The double walled container is arranged such that air may and does circulate between the walls 52 and 53; wall 53 being of a heat insulating material and wall 52 being a metallic member for electrical and magnetic interference shielding. The wall 53 is provided with three generally right angle indentations 5 located at 120° about the periphery of the intersection of the top and cylindrical walls. The indentations 5 contact the adjacent regions of the wall 52 and serve as spacers between the walls. A series of holes 50 are provided in the top of the container 53 to assist in air circulation.
The housing is provided with a cable connector or bushing 54 through which the power and control cables enter and the output signal cable exits from the interior of the housing.
The need for the channel entry button 22 at console 16 now becomes apparent. The thumb wheels of selector 21 select, for instance, first an odd and then an even and then an odd, etc. channel. The odd and even channels are oppositely polarized and each time the channels are changed, the stepper motor would, if directly connected to the selector, attempt to change the position of the collar 24 with each step of the selector. Such operation would place a great strain on the motor and certainly hasten its burn out. The entry button prevents this by applying the channel information to the motor control only after the channel selection has been made so that the motor is not energized if the channel now selected is of the same polarization as the previous channel or the motor operates only once to change the polarization, if the channel is different. It is also apparent that since the channels are alternately polarized, all even channels have one polarization and all odd channels have the other polarization. This feature is used in the motor control circuit to determine whether a change is required, as is described subsequently.
The motor controller, as will become apparent, removes all voltage from the motor when it is quiescent. In order to prevent the collar 24 from moving and producing signal degradation magnetic detenting is employed. Referring specifically to FIG. 3, two magnets 57 and 58 are located so as to provide faces 57' and 58' of the magnets at 90° relative to one another with the center line of collar 24 as the center of the arc. A blade 56 of magnetically permeable material is secured to the collar 24 and rotates therewith. At each extreme position of the collar, the blade contacts one of the magnetic surfaces 57' or 58' and is held there until the motor is energized; thereby detenting the collar.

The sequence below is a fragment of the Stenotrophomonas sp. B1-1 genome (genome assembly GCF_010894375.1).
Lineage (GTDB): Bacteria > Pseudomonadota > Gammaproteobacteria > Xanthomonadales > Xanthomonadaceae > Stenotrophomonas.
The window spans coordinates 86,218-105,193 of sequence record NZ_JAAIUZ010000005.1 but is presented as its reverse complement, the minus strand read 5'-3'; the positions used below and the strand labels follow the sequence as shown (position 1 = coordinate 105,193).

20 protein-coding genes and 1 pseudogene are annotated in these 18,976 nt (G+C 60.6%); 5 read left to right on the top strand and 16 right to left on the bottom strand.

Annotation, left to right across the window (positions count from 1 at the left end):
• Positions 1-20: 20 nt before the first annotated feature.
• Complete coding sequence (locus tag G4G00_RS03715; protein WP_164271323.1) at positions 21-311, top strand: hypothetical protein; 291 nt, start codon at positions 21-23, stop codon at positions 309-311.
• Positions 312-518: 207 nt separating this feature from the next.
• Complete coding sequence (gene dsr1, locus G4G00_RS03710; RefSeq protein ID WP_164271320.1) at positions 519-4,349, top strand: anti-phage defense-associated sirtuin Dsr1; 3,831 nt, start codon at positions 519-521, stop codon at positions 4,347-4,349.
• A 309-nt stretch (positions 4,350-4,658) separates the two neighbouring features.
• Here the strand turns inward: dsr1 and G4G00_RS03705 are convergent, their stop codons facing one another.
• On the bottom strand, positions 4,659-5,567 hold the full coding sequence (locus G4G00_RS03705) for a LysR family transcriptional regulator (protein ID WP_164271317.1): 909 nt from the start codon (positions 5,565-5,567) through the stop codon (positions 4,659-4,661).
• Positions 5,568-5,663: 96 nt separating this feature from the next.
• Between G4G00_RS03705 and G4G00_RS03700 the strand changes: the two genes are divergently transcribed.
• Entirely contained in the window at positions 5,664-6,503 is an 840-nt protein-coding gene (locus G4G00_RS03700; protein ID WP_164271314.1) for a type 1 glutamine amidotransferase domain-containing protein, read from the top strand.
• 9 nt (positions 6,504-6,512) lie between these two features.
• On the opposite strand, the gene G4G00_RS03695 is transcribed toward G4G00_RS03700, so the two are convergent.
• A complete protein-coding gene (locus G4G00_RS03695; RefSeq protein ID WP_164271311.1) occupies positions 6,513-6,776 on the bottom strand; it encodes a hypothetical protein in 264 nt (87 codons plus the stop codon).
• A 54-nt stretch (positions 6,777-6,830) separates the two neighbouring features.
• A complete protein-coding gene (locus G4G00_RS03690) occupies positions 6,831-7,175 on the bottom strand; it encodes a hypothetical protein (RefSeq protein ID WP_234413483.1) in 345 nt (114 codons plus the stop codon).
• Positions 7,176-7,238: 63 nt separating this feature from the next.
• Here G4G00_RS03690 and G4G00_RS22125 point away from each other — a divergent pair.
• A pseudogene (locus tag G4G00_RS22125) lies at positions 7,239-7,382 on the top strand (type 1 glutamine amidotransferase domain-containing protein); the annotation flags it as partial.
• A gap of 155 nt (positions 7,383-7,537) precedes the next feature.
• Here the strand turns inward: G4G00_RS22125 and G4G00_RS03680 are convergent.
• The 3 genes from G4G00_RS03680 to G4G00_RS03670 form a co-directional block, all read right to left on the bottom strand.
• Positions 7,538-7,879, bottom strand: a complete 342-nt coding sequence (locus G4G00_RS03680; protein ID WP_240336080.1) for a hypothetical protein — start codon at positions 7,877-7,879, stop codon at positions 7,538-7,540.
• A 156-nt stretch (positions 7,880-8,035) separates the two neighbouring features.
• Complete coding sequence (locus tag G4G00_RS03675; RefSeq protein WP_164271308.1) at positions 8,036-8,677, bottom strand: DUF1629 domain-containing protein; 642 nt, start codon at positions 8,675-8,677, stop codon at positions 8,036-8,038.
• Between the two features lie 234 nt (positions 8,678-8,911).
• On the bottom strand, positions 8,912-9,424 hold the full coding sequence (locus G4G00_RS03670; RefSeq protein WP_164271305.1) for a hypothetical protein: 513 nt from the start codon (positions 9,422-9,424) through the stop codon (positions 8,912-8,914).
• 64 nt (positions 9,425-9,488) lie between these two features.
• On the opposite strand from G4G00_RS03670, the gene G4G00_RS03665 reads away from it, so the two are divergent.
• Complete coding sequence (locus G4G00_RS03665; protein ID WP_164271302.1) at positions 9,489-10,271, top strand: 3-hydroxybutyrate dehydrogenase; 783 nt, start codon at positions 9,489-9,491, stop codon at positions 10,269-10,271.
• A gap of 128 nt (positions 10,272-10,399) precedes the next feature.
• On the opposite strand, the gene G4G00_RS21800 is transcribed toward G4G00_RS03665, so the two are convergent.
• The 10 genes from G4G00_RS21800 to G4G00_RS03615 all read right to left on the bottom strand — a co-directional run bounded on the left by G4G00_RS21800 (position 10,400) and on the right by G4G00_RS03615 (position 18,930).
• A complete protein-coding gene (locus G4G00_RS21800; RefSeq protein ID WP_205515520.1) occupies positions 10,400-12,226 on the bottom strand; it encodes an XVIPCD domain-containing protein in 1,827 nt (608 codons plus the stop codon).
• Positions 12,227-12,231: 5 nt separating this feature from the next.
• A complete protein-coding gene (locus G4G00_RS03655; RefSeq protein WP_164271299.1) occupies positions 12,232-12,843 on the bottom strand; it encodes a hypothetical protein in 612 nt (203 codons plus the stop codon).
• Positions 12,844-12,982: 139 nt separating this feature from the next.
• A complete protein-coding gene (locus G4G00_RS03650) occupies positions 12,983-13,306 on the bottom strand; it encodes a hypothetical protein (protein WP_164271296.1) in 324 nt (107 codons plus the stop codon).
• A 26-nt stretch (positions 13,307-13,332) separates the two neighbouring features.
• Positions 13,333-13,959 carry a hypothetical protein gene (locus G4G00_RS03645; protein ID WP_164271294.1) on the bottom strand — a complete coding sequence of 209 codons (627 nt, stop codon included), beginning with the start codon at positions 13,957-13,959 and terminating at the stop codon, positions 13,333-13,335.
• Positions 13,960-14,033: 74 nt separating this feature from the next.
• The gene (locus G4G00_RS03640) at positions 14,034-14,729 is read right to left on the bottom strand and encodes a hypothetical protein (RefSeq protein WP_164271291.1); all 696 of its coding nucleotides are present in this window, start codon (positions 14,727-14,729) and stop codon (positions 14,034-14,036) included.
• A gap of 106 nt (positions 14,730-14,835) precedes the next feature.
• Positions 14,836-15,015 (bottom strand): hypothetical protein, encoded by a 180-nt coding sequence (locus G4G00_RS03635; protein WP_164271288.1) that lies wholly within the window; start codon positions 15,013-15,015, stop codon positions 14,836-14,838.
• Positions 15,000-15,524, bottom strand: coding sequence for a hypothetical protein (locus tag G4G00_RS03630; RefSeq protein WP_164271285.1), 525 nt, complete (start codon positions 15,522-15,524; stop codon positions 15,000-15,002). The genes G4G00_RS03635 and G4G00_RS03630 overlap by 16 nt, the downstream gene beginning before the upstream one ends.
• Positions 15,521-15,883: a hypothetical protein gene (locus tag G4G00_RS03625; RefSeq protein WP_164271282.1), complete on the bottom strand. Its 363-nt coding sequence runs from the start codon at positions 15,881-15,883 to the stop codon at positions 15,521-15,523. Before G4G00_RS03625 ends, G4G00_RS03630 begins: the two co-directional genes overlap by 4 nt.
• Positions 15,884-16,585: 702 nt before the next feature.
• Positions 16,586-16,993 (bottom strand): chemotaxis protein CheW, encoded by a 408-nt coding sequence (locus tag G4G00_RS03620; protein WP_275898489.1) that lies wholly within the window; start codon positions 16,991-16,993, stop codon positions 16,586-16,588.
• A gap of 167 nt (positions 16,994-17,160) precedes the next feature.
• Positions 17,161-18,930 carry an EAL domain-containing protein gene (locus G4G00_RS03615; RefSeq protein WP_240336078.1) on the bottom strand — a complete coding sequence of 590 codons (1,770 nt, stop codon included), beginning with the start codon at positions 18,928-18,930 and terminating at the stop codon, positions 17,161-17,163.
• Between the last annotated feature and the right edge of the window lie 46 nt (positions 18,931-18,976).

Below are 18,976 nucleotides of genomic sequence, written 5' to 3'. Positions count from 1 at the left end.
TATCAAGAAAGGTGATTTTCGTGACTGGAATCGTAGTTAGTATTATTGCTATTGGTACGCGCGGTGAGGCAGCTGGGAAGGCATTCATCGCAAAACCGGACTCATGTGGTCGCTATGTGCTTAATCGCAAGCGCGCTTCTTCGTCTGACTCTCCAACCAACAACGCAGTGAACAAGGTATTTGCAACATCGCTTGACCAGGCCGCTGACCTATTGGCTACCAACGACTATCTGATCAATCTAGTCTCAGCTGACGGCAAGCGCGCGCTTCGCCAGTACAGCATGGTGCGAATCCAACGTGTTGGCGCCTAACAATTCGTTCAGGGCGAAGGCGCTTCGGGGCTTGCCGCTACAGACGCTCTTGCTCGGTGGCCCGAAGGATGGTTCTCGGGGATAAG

Referring now specifically to FIG. 5 of the accompanying drawings, there is illustrated a block diagram of the electronics employed to accomplish the purposes of the present invention. The system includes an antenna 2 for supplying a properly polarized signal via polarizer 55 (U.S. Pat. No. 4,375,052) to the LNA 8. Thus, only signals of every other channel are passed to the LNA with about 40 MHz separation between carriers.
The LNA 8 supplies the properly polarized signals, in the 3.72 GHz to 4.18 GHz range to the tuner of the frequency agile tuner 60 (U.S. Pat. No. 4,387,393) which detects the signals on the selected channels and applies them at a 70 MHz IF frequency to a series of high gain, hard limiters 65. The channel selected by the tuner 60 is under control of the console 16 which supplies binary coded decimal signals via leads 20, within cable 14, to a memory 25 for transfer via leads 70 to a binary coded decimal to binary converter 75 included in the receiver.
The limiters supply the FM signal to the FM discriminator-demodulator 80, the output of which contains FM audio and AM video information. The demodulator 80 is preferrably of the type forming the subject matter of copending patent application Ser. No. 782,202 in the name of Lennox, et al filed on Mar. 28, 1977, now U.S. Pat. No. 4,288,876 for Demodulator for Frequency Modulated Signals, and assigned to the assignee of the present invention. The demodulator provides improved noise performance relative to prior art apparatus and as previously indicated, reduces the need for threshhold extension while substantially reducing sparkle and impulse noise problems.
If a signal scrambler is employed at the transmitting end of the communications system, then an unscrambler 85 may be inserted between the limiters 65 and demodulator 80. The unscrambler is inserted in this section of the system so that inexpensive techniques may be employed for such purposes as is explained subsequently.
The output signal from the demodulator 80 is supplied to base band processing circuits 81 for separation of video and audio signals. The signals are supplied to a head end modulator 90 for producing a video modulated carrier and an audio modulated subcarrier for application to cable 14 interconnecting the control console and the antenna.